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Britain’s Theresa May: A political deathwatch for a prime minister done in by Brexit

Britain’s Theresa May: A political deathwatch for a prime minister done in by Brexit
Prime Minister Theresa May and husband Philip arrive at a polling station in Sonning, England, to vote in the European elections May 23. (Frank Augstein / Associated Press)

British politicians agree on precious little these days. But on one matter, there’s near-unanimity across the spectrum: Theresa May’s days as prime minister are numbered.

The political deathwatch comes against the backdrop of Britons’ vote Thursday for the European Parliament — balloting that would not have taken place if the country had left the European Union as scheduled nearly two months ago.

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The newly constituted Brexit party — which, as its name suggests, is devoted to getting Britain out of the EU as soon as possible — was expected to triumph, although results will not be announced until Sunday, when all 28 nations in the bloc have finished voting.

In the meantime, May was being treated, even by senior members of her own party, as a pariah. Speculation about the prime minister’s likely ouster reached fever pitch as fellow Conservatives publicly excoriated her fourth and latest proposal setting terms for Britain’s departure from the EU, as approved by voters in the Brexit referendum in June 2016.

An important Cabinet member, Andrea Leadsom, quit late Wednesday — the 36th such ministerial departure since May took office nearly three years ago — expressing a lack of confidence in the government’s approach.

When the prime minister made a visit to Buckingham Palace on Wednesday, news reports portrayed her regularly scheduled audience with the queen as a grim milestone. A BBC report — in funereal tones suggesting that May, like some luckless historical figure, was about to be whisked away to the Tower of London for the coup de grâce — declared it would probably be one of her last trips through the palace gates.

In another ominous portent, a key party committee on Wednesday held a secret ballot — without publicly disclosing the results — over whether to change party rules to allow an early vote of confidence in the prime minister. May won the last one, in December, and under party rules, another was not supposed to occur for 12 months.

Thursday’s headlines were predictably savage.

“May set to go after Brexit fiasco,” said the Sun tabloid. “May hides away as Cabinet bangs on No. 10 door,” the Evening Standard declared on its front page, referring to reports that the prime minister had ducked meetings with alarmed senior aides.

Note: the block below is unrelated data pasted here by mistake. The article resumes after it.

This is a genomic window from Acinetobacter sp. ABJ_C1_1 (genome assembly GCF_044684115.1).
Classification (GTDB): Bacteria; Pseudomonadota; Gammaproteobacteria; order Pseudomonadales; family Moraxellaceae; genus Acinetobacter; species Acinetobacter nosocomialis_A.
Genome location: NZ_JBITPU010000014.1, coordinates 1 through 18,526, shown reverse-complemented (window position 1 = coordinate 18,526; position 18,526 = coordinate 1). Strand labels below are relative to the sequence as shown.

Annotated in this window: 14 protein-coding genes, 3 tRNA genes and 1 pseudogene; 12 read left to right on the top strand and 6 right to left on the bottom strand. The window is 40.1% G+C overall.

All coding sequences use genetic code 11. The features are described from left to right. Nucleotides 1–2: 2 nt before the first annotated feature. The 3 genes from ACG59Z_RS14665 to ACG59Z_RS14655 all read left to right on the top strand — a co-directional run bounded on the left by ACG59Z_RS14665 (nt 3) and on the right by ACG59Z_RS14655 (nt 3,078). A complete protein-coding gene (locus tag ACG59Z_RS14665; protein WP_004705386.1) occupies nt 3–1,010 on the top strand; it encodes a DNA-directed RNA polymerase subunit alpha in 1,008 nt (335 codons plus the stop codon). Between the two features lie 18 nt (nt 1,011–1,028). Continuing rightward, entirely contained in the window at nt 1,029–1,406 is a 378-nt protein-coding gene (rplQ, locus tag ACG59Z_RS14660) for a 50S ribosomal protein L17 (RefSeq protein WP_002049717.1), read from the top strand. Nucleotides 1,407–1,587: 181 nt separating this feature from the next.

May’s foreign secretary, Jeremy Hunt, said Thursday that the prime minister would still be in office June 3, when President Trump pays a visit. That could be a mixed blessing, as the U.S. president’s visits are traditionally bruising affairs for the prime minister.

On past trips, Trump has enthusiastically praised May’s political opponents and suggested that Brexit would have gone off smoothly if May had taken his negotiating advice.

It’s been clear for many months, as May’s proposed Brexit deals were serially rejected by Parliament, that her grip on power has waned.

In April 2017, she called early elections meant to bolster her strength but instead lost badly and maintained her parliamentary majority only by teaming up with a Northern Irish party whose complicated Brexit aims diminished her ability to strike a compromise.

When she fought off a party leadership challenge in December, May had to promise that she would not be leading the Conservative Party in elections set for 2022.

Only a month after that, May suffered one of the worst parliamentary defeats of modern times when lawmakers overwhelmingly rejected the Brexit withdrawal agreement she had struck with European Union leaders, throwing the whole process into disarray.

In a bid to stave off ouster, May has moved up her own projected departure date. In March, she promised to quit before the next phase of Brexit negotiations begin. It's unclear when that will be, but the current target date for splitting with the EU is the end of October.

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Last week, May dangled the promise of departing within weeks, after her current withdrawal plan gets a second parliamentary reading. But the government on Thursday put off planned publication of the legislation until June 3 — yet another sign that there was no support for it.

On Thursday, May met with Hunt and her home secretary, Sajid Javid, seemingly trying to project willingness to address her Cabinet colleagues’ concerns about her political future and the viability of her Brexit plan. Then she went to her home constituency to cast a ballot in the EU vote, but she said nothing publicly.

The next inflection point could be Friday, when May is to meet with Sir Graham Brady, the head of the 1922 Committee, a powerful Conservative political body that in the past has let prime ministers know that the time has come to go.

A rare show of support came from a fellow Conservative politician, Margot James, who suggested May was being “hounded out of office” because of Parliament’s failure to find common ground on how and when to carry out Brexit. But even she seemed to bow to the inevitable.

“In the end,” she said, “there’s got to be a compromise.”

Special correspondent Boyle reported from London and staff writer King from Washington.

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